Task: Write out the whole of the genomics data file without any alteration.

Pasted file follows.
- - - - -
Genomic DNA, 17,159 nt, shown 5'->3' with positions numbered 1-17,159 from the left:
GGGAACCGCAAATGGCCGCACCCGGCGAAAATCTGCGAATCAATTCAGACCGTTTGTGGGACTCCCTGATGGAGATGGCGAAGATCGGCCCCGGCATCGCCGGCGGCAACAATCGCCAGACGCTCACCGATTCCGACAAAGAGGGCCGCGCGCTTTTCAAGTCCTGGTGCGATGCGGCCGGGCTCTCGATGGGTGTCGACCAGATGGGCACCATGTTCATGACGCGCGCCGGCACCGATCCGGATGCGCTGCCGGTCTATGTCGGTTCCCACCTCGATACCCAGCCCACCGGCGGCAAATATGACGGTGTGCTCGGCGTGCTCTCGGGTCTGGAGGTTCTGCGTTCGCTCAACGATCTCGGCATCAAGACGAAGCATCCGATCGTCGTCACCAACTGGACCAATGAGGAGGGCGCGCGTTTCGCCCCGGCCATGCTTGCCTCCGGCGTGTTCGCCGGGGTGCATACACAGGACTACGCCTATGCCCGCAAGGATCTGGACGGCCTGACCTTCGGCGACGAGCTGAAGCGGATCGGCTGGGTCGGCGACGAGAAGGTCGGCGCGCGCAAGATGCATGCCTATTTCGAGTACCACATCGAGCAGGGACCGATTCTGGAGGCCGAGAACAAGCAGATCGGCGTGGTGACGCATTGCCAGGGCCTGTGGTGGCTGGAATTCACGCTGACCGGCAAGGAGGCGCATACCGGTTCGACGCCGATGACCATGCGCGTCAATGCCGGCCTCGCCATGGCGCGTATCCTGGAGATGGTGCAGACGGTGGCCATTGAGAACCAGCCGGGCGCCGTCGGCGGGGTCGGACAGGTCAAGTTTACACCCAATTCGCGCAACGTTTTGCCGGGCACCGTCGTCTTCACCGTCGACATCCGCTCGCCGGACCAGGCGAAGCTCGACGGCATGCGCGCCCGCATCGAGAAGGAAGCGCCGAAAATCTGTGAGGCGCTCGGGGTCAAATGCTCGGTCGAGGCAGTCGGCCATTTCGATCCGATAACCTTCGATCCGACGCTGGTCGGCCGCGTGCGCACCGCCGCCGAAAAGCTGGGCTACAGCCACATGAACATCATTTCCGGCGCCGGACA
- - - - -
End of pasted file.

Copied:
Genomic DNA, 17,159 nt, shown 5'->3' with positions numbered 1-17,159 from the left:
GGGAACCGCAAATGGCCGCACCCGGCGAAAATCTGCGAATCAATTCAGACCGTTTGTGGGACTCCCTGATGGAGATGGCGAAGATCGGCCCCGGCATCGCCGGCGGCAACAATCGCCAGACGCTCACCGATTCCGACAAAGAGGGCCGCGCGCTTTTCAAGTCCTGGTGCGATGCGGCCGGGCTCTCGATGGGTGTCGACCAGATGGGCACCATGTTCATGACGCGCGCCGGCACCGATCCGGATGCGCTGCCGGTCTATGTCGGTTCCCACCTCGATACCCAGCCCACCGGCGGCAAATATGACGGTGTGCTCGGCGTGCTCTCGGGTCTGGAGGTTCTGCGTTCGCTCAACGATCTCGGCATCAAGACGAAGCATCCGATCGTCGTCACCAACTGGACCAATGAGGAGGGCGCGCGTTTCGCCCCGGCCATGCTTGCCTCCGGCGTGTTCGCCGGGGTGCATACACAGGACTACGCCTATGCCCGCAAGGATCTGGACGGCCTGACCTTCGGCGACGAGCTGAAGCGGATCGGCTGGGTCGGCGACGAGAAGGTCGGCGCGCGCAAGATGCATGCCTATTTCGAGTACCACATCGAGCAGGGACCGATTCTGGAGGCCGAGAACAAGCAGATCGGCGTGGTGACGCATTGCCAGGGCCTGTGGTGGCTGGAATTCACGCTGACCGGCAAGGAGGCGCATACCGGTTCGACGCCGATGACCATGCGCGTCAATGCCGGCCTCGCCATGGCGCGTATCCTGGAGATGGTGCAGACGGTGGCCATTGAGAACCAGCCGGGCGCCGTCGGCGGGGTCGGACAGGTCAAGTTTACACCCAATTCGCGCAACGTTTTGCCGGGCACCGTCGTCTTCACCGTCGACATCCGCTCGCCGGACCAGGCGAAGCTCGACGGCATGCGCGCCCGCATCGAGAAGGAAGCGCCGAAAATCTGTGAGGCGCTCGGGGTCAAATGCTCGGTCGAGGCAGTCGGCCATTTCGATCCGATAACCTTCGATCCGACGCTGGTCGGCCGCGTGCGCACCGCCGCCGAAAAGCTGGGCTACAGCCACATGAACATCATTTCCGGCGCCGGACA